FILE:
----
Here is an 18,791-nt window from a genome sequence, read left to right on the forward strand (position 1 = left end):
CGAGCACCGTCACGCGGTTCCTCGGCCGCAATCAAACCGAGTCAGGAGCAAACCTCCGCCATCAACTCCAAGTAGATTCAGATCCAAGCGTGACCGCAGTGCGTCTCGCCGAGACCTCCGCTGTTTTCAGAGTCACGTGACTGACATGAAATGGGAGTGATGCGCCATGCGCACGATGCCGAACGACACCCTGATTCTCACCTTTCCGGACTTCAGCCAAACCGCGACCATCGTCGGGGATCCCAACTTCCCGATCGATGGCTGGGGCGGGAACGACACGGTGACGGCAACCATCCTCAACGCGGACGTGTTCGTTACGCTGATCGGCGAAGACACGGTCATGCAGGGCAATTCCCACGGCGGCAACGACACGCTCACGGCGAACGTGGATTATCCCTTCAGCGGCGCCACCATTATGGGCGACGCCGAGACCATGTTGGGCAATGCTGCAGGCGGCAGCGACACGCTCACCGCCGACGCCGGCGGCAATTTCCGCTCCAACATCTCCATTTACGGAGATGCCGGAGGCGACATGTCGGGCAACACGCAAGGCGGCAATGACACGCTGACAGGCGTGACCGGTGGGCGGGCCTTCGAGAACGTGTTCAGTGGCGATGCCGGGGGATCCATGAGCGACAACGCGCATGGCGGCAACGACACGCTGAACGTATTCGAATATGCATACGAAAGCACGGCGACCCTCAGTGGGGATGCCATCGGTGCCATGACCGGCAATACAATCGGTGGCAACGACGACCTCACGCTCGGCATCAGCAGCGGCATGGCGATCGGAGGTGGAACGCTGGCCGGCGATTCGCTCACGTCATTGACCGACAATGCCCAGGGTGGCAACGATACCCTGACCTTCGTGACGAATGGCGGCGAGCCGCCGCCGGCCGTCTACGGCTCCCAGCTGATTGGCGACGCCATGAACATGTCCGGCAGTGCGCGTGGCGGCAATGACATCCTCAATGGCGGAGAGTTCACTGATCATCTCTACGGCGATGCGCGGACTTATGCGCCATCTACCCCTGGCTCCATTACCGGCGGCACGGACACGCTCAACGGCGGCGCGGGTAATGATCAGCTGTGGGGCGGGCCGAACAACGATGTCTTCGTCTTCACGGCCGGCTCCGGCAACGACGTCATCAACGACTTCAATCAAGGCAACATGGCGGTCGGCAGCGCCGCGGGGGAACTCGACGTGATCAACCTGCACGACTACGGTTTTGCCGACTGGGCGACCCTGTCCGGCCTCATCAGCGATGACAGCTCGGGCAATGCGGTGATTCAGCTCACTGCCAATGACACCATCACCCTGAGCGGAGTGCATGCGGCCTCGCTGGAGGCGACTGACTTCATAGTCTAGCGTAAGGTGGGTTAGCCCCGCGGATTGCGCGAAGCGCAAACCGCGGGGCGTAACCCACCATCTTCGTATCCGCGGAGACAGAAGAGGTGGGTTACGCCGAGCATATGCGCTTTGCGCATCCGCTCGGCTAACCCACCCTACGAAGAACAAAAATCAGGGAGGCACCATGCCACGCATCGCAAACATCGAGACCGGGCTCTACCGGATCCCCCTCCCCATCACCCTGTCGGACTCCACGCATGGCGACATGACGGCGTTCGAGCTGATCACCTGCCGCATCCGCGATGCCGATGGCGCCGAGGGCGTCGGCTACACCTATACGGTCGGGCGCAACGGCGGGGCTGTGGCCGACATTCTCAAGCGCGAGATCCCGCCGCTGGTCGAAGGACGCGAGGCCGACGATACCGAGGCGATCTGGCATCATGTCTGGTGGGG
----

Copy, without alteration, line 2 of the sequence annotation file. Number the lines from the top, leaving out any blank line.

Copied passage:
CGAGCACCGTCACGCGGTTCCTCGGCCGCAATCAAACCGAGTCAGGAGCAAACCTCCGCCATCAACTCCAAGTAGATTCAGATCCAAGCGTGACCGCAGTGCGTCTCGCCGAGACCTCCGCTGTTTTCAGAGTCACGTGACTGACATGAAATGGGAGTGATGCGCCATGCGCACGATGCCGAACGACACCCTGATTCTCACCTTTCCGGACTTCAGCCAAACCGCGACCATCGTCGGGGATCCCAACTTCCCGATCGATGGCTGGGGCGGGAACGACACGGTGACGGCAACCATCCTCAACGCGGACGTGTTCGTTACGCTGATCGGCGAAGACACGGTCATGCAGGGCAATTCCCACGGCGGCAACGACACGCTCACGGCGAACGTGGATTATCCCTTCAGCGGCGCCACCATTATGGGCGACGCCGAGACCATGTTGGGCAATGCTGCAGGCGGCAGCGACACGCTCACCGCCGACGCCGGCGGCAATTTCCGCTCCAACATCTCCATTTACGGAGATGCCGGAGGCGACATGTCGGGCAACACGCAAGGCGGCAATGACACGCTGACAGGCGTGACCGGTGGGCGGGCCTTCGAGAACGTGTTCAGTGGCGATGCCGGGGGATCCATGAGCGACAACGCGCATGGCGGCAACGACACGCTGAACGTATTCGAATATGCATACGAAAGCACGGCGACCCTCAGTGGGGATGCCATCGGTGCCATGACCGGCAATACAATCGGTGGCAACGACGACCTCACGCTCGGCATCAGCAGCGGCATGGCGATCGGAGGTGGAACGCTGGCCGGCGATTCGCTCACGTCATTGACCGACAATGCCCAGGGTGGCAACGATACCCTGACCTTCGTGACGAATGGCGGCGAGCCGCCGCCGGCCGTCTACGGCTCCCAGCTGATTGGCGACGCCATGAACATGTCCGGCAGTGCGCGTGGCGGCAATGACATCCTCAATGGCGGAGAGTTCACTGATCATCTCTACGGCGATGCGCGGACTTATGCGCCATCTACCCCTGGCTCCATTACCGGCGGCACGGACACGCTCAACGGCGGCGCGGGTAATGATCAGCTGTGGGGCGGGCCGAACAACGATGTCTTCGTCTTCACGGCCGGCTCCGGCAACGACGTCATCAACGACTTCAATCAAGGCAACATGGCGGTCGGCAGCGCCGCGGGGGAACTCGACGTGATCAACCTGCACGACTACGGTTTTGCCGACTGGGCGACCCTGTCCGGCCTCATCAGCGATGACAGCTCGGGCAATGCGGTGATTCAGCTCACTGCCAATGACACCATCACCCTGAGCGGAGTGCATGCGGCCTCGCTGGAGGCGACTGACTTCATAGTCTAGCGTAAGGTGGGTTAGCCCCGCGGATTGCGCGAAGCGCAAACCGCGGGGCGTAACCCACCATCTTCGTATCCGCGGAGACAGAAGAGGTGGGTTACGCCGAGCATATGCGCTTTGCGCATCCGCTCGGCTAACCCACCCTACGAAGAACAAAAATCAGGGAGGCACCATGCCACGCATCGCAAACATCGAGACCGGGCTCTACCGGATCCCCCTCCCCATCACCCTGTCGGACTCCACGCATGGCGACATGACGGCGTTCGAGCTGATCACCTGCCGCATCCGCGATGCCGATGGCGCCGAGGGCGTCGGCTACACCTATACGGTCGGGCGCAACGGCGGGGCTGTGGCCGACATTCTCAAGCGCGAGATCCCGCCGCTGGTCGAAGGACGCGAGGCCGACGATACCGAGGCGATCTGGCATCATGTCTGGTGGGG